“I’ve spent my whole career trying to stay out of any box that anyone could put me in. ‘I’m going to do a play now.’ ‘Now I’ll do a musical.’ That was my instinct. So I don’t feel boxed in. But ‘African-American woman’ is part of my identity. I don’t want to relinquish that – especially as a mother, helping my daughter find her identity.”
This week, we’re diving right into an entirely different genre of music: musical theatre. Tony award winning singer/actress Audra McDonald, has made quite a name for herself. From broadway, to television, to film, McDonald has truly done it all. But let’s take a closer look at how she got where she is today. She has taken her classical music background and become a multi-dimensional performer. One of her earlier albums called How Glory Goes shows the true diversity of her repertoire, and truly foreshadows her success. After listening to her album, I truly believe that musical theater should aspire to the standards of classical music, rather than the awful “nasal” sound we so often hear in this genre.
My initial thoughts when hearing this album was that I enjoy Audra’s vocal technique that she includes in her repertoire. In classical voice, a big factor in projecting sound is to elongate vowels (and boy, do I love a good vowel). In an article from Musical Theatre Resources, they go on to explain this as “legit” singing and use examples such as Julie Andrews. This is very unlike current day broadway, where consonants are emphasized. By really taking her time on those beautiful vowel sounds, she creates a vibrato that has a full, ringing sound. A great highlight would definitely be her rendition of Summertime from Porgy and Bess. Right when she holds out that high B at the end, I literally get chills. Technically, this is an American opera, but this piece expressed such an easy free-ness to the voice that I had to include this piece as a highlight. In most broadway productions, high notes are belted and may sound nice, but can easily put strain on the voice. Therefore, Audra’s method could prove to be more beneficial to the singer. Maybe it’s just the lowkey classical music snob in me, but I enjoy her incorporation of this style of singing throughout her album, and it genuinely made me enjoy musical theater more. This series of songs proves classical voice training could be incorporated in any genre. However, what about the actual song pieces? So far we’ve discussed the voice, but the context of the actual pieces leaves a creative void that the album fails to fill.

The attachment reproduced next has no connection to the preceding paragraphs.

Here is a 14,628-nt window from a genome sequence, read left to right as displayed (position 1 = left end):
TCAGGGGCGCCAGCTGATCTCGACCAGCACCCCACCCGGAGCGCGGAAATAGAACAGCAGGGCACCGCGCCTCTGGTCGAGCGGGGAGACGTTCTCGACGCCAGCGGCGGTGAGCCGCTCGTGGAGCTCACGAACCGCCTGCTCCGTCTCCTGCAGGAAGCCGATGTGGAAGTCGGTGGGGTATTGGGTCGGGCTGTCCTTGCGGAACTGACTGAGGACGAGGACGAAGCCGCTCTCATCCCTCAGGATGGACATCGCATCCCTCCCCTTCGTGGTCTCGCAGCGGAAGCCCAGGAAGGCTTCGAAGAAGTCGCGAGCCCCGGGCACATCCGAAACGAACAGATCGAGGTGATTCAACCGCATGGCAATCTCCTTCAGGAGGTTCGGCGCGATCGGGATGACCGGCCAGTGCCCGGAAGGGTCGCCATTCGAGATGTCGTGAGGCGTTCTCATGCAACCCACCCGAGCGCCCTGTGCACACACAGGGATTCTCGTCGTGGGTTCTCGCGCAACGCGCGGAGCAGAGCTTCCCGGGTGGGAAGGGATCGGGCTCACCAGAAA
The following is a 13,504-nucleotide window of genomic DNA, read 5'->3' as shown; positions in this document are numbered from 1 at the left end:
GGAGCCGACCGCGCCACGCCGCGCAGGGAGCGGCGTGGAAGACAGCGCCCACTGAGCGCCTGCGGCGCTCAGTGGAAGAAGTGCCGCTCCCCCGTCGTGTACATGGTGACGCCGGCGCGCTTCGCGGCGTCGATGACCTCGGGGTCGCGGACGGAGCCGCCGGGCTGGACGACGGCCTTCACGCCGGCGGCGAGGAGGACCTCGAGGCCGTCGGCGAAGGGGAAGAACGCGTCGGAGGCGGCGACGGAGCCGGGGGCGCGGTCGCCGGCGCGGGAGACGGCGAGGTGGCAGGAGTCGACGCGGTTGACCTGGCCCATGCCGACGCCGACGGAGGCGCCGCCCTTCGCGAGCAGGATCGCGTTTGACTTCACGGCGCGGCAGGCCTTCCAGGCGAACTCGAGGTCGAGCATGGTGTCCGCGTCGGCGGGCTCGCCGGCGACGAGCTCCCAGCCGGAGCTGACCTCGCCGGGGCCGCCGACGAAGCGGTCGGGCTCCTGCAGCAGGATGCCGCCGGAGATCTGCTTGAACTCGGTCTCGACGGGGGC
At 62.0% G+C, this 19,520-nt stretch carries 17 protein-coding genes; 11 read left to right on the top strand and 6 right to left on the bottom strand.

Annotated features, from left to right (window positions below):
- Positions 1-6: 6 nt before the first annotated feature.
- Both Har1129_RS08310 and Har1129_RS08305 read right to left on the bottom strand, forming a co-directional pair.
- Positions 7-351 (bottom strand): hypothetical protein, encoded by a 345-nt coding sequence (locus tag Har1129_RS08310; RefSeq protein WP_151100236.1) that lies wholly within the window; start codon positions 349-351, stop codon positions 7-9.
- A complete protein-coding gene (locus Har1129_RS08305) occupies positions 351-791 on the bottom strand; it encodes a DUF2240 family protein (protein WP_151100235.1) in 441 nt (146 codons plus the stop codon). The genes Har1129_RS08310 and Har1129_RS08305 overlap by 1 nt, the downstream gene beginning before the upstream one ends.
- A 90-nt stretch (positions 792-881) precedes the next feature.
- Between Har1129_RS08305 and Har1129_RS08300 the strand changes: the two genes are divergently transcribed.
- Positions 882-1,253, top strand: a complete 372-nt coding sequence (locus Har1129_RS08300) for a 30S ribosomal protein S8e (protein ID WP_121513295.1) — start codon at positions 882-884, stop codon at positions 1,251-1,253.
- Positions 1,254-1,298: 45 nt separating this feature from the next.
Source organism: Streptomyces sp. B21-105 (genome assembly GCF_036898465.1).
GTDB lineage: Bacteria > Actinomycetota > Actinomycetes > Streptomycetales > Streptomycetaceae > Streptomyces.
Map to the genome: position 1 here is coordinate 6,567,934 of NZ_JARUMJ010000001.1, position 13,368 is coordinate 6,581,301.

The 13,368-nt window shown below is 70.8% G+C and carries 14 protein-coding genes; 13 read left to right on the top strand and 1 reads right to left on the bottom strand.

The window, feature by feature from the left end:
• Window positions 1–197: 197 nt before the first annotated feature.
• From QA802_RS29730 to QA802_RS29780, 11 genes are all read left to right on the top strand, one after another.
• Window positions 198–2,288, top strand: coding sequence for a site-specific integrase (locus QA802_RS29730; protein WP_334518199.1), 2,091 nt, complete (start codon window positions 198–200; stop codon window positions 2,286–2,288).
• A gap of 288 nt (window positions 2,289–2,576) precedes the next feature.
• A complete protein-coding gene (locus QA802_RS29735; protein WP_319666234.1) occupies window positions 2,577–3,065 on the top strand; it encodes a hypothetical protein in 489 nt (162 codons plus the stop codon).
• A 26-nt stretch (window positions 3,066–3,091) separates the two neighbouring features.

The problem I have with this album is the lack of diversity in repertoire. I always look for contrasting pieces that really give layers to the listener. However, most of the pieces sounded so similar that it was hard to discern many differences. For example I Won’t Mind, and Come Down From the Tree. Don’t get me wrong, these are both emotional, moving pieces and individually sound great. It’s just that almost every song has the same narrative. Each song her telling a story to another character about overcoming something for love. While this is a great narrative, it isn’t great when you hear it 8 times in a row. I think Audra could’ve had a better repertoire selection. While the individual tracks had a story arch, the album as a whole maintain one note with no climax or surprise. Maybe that is the fault of music theater itself.
All in all, I enjoy Audra McDonald as an artist and listeners can expect to hear a calamity and warm inviting tone to her voice. I might not enjoy the song selection, but I do enjoy this style of singing being brought back into popular songs on broadway. She really doesn’t let herself be limited to a certain style of singing and I really respect that as a fellow African-American singer. So many times it’s expected for black singers to be limited to chest voice. McDonald will always be the standard I hold up to musical theater. Keep bringing the house down with that resonance.